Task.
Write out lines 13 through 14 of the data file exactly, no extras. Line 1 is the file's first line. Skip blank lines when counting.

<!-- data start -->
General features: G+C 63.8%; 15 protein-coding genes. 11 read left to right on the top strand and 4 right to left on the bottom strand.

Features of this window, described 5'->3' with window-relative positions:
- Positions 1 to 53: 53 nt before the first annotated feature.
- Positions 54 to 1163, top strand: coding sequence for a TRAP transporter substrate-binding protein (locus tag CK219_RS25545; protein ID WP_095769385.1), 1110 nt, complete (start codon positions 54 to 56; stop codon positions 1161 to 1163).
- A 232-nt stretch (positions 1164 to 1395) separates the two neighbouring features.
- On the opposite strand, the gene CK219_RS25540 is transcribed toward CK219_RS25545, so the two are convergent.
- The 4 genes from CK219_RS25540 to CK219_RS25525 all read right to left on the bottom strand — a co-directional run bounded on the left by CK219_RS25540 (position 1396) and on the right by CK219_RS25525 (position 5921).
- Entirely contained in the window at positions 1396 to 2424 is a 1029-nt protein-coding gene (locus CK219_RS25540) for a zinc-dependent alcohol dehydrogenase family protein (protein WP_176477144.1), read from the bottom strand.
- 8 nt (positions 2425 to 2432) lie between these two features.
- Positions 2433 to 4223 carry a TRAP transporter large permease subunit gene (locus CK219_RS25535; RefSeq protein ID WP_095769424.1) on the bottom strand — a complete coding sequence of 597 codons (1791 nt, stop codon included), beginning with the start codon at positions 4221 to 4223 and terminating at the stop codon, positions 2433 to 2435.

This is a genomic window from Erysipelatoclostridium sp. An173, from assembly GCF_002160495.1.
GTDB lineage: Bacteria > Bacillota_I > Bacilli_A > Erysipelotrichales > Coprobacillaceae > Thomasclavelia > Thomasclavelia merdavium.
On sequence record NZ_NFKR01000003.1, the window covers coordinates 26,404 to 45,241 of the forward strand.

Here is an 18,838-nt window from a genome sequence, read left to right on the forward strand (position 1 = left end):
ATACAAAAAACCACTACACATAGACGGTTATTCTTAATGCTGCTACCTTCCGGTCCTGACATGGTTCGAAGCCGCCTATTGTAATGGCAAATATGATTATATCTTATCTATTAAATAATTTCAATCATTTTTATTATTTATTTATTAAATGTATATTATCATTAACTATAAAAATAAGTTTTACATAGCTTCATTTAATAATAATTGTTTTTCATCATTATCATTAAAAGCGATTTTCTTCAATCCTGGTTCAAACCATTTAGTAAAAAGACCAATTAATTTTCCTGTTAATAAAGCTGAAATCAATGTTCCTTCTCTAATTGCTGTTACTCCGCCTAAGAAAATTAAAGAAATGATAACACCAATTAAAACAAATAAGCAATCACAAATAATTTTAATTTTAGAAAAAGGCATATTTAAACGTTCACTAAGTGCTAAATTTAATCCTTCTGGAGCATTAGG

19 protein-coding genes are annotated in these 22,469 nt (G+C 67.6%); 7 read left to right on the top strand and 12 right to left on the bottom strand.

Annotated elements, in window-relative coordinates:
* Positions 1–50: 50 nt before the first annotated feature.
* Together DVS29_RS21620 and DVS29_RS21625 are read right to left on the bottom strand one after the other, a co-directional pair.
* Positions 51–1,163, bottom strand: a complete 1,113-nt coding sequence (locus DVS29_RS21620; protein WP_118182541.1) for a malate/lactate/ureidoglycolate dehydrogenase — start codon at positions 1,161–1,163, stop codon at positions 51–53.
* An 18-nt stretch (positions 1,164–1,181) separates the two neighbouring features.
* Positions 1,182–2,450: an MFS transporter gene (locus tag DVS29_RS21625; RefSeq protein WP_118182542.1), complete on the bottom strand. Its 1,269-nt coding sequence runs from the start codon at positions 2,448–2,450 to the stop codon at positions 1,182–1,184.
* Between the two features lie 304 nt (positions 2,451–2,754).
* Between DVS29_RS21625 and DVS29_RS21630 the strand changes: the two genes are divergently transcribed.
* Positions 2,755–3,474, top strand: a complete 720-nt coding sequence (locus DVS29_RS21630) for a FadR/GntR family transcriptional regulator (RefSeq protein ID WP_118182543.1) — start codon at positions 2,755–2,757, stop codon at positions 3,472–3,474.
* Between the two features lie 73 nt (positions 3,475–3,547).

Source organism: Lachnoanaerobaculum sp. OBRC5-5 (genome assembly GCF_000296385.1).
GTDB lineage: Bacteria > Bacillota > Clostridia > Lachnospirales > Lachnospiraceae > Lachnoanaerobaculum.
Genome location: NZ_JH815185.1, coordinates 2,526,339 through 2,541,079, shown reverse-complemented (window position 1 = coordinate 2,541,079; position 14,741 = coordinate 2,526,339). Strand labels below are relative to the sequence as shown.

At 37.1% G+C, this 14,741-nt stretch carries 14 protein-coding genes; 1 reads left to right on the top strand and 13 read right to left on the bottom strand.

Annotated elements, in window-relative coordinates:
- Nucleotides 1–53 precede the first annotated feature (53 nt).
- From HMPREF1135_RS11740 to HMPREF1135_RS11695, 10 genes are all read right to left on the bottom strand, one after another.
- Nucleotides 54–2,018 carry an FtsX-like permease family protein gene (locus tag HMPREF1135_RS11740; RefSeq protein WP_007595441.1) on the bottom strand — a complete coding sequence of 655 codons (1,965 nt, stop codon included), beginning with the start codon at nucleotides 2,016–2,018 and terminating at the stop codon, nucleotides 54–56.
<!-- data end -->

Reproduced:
On sequence record NZ_NFKR01000003.1, the window covers coordinates 26,404 to 45,241 of the forward strand.

Here is an 18,838-nt window from a genome sequence, read left to right on the forward strand (position 1 = left end):